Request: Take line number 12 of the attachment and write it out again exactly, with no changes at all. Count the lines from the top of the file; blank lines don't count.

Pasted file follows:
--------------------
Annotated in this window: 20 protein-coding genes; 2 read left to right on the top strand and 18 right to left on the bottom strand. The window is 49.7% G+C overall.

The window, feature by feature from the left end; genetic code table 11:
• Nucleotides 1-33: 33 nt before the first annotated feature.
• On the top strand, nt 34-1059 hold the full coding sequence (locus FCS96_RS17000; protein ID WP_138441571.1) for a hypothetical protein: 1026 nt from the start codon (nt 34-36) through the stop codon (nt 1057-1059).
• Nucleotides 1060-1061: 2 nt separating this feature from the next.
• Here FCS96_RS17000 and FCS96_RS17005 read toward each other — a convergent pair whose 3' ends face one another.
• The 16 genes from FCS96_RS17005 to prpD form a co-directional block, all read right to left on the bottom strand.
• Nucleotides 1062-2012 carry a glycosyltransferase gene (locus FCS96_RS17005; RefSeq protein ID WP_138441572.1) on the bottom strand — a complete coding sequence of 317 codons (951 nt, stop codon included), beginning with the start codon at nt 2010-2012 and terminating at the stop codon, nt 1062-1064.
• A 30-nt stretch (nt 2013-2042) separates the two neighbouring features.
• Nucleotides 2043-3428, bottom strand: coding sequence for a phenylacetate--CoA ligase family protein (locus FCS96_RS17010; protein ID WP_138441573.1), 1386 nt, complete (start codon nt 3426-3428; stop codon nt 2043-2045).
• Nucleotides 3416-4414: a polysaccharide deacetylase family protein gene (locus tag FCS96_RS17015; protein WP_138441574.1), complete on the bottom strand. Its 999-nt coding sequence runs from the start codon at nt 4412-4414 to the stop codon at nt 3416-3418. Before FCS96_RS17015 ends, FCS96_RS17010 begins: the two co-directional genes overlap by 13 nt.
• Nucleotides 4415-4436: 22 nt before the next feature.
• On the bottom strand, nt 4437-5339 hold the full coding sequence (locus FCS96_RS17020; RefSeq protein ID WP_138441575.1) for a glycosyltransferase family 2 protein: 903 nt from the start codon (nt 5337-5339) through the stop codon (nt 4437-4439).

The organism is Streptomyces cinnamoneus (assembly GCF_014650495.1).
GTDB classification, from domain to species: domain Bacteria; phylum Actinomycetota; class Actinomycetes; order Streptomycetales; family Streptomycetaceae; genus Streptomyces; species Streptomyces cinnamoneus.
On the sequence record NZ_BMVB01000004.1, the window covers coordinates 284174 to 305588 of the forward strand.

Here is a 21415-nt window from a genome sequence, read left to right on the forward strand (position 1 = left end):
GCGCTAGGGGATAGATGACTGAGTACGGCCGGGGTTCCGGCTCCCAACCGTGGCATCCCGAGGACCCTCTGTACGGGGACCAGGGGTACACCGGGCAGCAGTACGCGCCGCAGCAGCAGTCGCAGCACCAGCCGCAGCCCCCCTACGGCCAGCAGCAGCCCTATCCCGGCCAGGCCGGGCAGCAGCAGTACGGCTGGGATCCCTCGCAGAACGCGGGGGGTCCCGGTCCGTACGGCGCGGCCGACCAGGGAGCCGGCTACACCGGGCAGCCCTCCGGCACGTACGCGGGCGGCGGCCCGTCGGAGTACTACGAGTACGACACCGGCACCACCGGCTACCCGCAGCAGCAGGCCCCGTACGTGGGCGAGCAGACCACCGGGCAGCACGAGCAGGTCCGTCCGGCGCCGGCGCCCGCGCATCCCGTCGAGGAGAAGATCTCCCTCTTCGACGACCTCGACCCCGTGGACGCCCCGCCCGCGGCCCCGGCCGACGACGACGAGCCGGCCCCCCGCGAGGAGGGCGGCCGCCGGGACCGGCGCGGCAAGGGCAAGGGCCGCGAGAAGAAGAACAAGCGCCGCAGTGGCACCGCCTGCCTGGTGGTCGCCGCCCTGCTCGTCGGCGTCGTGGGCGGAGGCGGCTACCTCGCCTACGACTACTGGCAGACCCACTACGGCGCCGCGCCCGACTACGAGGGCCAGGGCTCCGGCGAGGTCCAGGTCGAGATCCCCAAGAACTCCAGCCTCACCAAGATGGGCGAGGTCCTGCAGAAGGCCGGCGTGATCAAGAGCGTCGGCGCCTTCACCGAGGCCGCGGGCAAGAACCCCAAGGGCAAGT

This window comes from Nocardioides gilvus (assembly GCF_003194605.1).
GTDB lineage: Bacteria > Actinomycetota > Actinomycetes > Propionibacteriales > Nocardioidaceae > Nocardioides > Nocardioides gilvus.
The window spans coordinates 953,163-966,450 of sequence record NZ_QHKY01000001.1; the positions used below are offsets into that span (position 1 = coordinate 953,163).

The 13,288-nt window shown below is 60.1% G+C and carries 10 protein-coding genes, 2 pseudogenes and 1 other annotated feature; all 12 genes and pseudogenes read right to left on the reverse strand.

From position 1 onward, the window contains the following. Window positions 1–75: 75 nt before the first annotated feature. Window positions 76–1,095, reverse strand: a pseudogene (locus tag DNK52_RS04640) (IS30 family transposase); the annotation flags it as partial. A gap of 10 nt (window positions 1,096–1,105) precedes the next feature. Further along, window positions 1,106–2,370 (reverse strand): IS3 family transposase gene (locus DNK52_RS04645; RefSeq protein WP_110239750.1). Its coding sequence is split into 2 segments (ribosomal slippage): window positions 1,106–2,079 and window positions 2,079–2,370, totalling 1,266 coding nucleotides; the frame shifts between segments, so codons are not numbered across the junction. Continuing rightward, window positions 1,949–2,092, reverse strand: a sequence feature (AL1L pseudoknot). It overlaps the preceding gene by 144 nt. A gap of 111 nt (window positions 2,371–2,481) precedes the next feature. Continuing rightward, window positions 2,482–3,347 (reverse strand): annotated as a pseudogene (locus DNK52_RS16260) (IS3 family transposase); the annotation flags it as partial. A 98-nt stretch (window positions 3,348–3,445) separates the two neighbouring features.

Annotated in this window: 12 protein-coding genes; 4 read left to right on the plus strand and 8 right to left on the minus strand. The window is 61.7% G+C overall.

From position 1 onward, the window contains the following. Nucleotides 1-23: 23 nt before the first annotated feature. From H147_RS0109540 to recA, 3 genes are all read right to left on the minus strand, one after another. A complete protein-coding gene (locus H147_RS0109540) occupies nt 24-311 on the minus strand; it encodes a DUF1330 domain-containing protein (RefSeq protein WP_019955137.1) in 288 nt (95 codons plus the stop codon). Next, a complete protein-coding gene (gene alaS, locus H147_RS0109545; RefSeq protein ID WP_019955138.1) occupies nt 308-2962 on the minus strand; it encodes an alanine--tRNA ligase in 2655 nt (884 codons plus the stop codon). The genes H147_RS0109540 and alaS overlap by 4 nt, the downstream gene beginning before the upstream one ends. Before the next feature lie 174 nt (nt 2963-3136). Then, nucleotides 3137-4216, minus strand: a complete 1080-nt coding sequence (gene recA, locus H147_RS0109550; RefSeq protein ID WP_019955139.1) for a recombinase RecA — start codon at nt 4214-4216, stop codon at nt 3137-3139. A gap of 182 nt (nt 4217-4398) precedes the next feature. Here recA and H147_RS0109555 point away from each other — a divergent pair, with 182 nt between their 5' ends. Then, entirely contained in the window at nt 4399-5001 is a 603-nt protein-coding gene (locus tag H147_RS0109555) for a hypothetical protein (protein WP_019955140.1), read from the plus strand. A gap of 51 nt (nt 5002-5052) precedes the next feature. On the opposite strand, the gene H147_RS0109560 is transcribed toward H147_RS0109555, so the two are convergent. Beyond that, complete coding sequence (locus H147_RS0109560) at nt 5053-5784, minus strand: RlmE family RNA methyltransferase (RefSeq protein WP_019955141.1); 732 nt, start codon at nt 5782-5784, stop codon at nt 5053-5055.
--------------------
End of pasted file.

• Nucleotides 4415-4436: 22 nt before the next feature.